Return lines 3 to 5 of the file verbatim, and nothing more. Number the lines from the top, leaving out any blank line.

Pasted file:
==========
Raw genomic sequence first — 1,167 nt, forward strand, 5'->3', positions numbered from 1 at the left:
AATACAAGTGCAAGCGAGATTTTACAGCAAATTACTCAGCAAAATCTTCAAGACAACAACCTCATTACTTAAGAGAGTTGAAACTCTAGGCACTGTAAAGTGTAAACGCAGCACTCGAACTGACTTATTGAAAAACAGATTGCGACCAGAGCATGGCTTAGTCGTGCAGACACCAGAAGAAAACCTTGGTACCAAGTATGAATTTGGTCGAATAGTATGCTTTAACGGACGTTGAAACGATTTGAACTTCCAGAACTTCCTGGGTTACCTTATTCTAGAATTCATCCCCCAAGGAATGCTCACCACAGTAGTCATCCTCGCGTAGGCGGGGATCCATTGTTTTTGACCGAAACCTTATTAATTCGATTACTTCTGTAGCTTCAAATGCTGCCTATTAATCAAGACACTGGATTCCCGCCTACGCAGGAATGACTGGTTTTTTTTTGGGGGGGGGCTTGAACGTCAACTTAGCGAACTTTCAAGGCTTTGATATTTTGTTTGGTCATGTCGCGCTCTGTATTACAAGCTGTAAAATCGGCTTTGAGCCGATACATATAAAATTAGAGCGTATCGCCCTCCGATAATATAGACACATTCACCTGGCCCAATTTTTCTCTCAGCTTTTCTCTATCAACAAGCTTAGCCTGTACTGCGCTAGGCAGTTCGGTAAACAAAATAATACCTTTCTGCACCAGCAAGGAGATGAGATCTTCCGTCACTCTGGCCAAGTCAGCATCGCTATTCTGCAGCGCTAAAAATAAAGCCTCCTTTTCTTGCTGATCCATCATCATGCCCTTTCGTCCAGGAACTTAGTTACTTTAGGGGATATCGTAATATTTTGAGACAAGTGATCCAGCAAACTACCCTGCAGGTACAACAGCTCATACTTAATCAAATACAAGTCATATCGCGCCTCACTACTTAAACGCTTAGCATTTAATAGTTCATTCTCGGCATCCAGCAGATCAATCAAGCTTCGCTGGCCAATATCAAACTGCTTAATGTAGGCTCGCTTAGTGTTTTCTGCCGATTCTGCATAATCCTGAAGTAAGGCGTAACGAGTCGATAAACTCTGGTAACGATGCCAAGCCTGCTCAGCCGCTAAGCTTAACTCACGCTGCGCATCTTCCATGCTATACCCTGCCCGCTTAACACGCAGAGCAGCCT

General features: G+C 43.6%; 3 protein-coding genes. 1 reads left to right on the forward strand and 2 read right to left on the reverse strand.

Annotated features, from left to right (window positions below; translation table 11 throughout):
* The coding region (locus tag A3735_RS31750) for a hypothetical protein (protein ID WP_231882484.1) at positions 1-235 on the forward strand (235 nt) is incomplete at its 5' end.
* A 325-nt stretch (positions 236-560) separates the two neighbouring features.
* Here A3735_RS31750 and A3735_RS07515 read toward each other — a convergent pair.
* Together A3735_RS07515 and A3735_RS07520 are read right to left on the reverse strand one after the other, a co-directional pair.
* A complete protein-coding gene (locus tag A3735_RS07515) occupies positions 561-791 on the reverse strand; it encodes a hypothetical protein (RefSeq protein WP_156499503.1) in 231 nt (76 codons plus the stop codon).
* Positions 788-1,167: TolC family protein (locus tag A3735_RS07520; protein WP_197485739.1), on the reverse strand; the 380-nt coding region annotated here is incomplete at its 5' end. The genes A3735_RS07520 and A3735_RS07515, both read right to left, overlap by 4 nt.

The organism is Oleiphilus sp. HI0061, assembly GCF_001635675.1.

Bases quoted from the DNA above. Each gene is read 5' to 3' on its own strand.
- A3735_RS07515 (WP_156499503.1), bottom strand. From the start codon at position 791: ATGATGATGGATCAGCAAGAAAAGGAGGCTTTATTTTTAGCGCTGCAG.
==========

General features: G+C 43.6%; 3 protein-coding genes. 1 reads left to right on the forward strand and 2 read right to left on the reverse strand.

Annotated features, from left to right (window positions below; translation table 11 throughout):
* The coding region (locus tag A3735_RS31750) for a hypothetical protein (protein ID WP_231882484.1) at positions 1-235 on the forward strand (235 nt) is incomplete at its 5' end.